Washington D.C. The FCC
has voted to create a class of radio stations designed to serve very localized
communities or underrepresented groups within communities by authorizing two
new classes of noncommercial low power FM radio services (LPFM).
In authorizing the new services - (1) LP 100, with power from 50-100 watts and a service radius of about 3.5 miles; and (2) LP10, with power from 1-10 watts and a service radius of about 1 to 2 miles - the Commission said it is adopting interference protection requirements based on distance separation between stations to preserve the integrity and technical excellence of existing FM service and to not impede the ability of existing radio stations to transition to digital transmission capabilities.
The Commission said the new service would enhance community-oriented radio broadcasting. Broad national interest in LPFM service was demonstrated by the thousands of comments received from state and local government entities, religious groups, students, labor unions, community organizations, musicians, and others supporting the introduction of a new LPFM service.
The Commission said a noncommercial service will be the best way to bring additional diversity to radio broadcasting and serve local community needs in a focused manner with LPFM stations. Eligible licensees can be noncommercial government or private educational organizations, associations or entities; non-profit entities with educational purposes; or government or non-profit entities providing local public safety or transportation services. However, LPFM licenses will be awarded throughout the FM radio band and will not be limited to the channels reserved for use by noncommercial educational radio stations The Commission said that to further its goals of diversity and creating opportunities for new voices, no existing broadcaster or other media entity can have an ownership interest, or enter into any program or operating agreement, with any LPFM Station. In addition, to encourage locally originated programming, LPFM stations will be prohibited from operating as translators.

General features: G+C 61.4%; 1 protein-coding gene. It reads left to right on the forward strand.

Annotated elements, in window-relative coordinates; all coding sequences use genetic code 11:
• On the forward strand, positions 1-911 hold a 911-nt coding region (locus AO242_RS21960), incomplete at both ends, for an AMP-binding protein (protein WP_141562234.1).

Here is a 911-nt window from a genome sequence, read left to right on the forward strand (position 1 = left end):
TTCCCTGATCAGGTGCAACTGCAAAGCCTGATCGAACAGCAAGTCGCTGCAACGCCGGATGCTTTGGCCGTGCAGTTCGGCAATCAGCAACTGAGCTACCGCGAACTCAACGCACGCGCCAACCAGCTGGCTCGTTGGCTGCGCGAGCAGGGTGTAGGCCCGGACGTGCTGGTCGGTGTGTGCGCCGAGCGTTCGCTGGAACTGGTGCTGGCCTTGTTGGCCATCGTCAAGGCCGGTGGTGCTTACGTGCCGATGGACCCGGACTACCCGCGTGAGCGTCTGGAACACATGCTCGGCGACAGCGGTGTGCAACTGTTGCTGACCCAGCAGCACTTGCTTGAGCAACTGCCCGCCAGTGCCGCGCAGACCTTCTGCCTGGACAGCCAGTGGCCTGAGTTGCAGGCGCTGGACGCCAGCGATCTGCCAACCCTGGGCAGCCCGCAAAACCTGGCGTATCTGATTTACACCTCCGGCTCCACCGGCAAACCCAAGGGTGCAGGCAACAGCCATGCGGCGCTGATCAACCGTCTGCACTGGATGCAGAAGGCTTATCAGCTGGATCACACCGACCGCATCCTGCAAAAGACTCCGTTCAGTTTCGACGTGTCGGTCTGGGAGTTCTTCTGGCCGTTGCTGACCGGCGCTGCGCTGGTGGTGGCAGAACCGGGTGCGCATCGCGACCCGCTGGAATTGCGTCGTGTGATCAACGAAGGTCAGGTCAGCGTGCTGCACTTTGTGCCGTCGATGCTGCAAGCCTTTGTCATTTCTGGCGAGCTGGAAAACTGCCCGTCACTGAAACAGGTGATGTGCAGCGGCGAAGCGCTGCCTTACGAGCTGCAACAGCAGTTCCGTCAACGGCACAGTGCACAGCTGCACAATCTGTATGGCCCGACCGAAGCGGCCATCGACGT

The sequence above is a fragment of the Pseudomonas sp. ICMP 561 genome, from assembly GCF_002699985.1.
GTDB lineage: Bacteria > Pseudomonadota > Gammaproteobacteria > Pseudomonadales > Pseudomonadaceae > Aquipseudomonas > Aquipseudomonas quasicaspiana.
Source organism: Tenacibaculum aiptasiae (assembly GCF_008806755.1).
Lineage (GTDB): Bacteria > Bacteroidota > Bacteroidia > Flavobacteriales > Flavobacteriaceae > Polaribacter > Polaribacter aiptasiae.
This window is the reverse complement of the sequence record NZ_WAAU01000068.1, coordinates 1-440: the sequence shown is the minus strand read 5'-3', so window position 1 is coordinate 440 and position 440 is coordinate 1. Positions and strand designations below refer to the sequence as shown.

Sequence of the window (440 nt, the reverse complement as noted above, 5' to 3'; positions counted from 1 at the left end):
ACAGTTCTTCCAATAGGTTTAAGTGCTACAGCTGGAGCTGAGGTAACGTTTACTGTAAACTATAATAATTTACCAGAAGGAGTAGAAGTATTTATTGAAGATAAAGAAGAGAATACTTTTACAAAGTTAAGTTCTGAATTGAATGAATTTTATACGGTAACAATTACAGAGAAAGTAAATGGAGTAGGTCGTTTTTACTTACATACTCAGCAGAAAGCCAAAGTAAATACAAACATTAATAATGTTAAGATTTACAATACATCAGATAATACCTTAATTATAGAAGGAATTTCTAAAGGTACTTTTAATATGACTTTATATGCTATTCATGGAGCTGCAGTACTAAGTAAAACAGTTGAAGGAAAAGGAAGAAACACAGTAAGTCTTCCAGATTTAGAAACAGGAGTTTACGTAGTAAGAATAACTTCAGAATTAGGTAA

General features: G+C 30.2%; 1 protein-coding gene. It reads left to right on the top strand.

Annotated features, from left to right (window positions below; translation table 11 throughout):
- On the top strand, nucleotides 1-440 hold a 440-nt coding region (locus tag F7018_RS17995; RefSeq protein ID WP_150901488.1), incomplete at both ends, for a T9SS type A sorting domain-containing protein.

LPFM stations will be required to broadcast a minimum of 36 hours per week, the same requirement imposed on full power noncommercial educational licensees. They will be subject to statutory rules, such as sponsorship identification, political programming, prohibitions of airing obscene or indecent programming, and requirements to provide periodic call sign announcements, and will be required to participate in the national Emergency Alert System.
LPFM stations will not be subject to the FCC's main studio, ownership report and public file requirements. The Commission said it expects that the local nature of the LPFM service, coupled with the eligibility and selection criteria being adopted, will ensure that LPFM licensees will meet the needs and interests of their communities, and thus LPFM licensees will not be subject to a locally originated program requirement.
This is a shortened version of the FCC's statement. The full text can be viewed at www.fcc.gov/mmb/prd/lpfm along with more information on LPFM.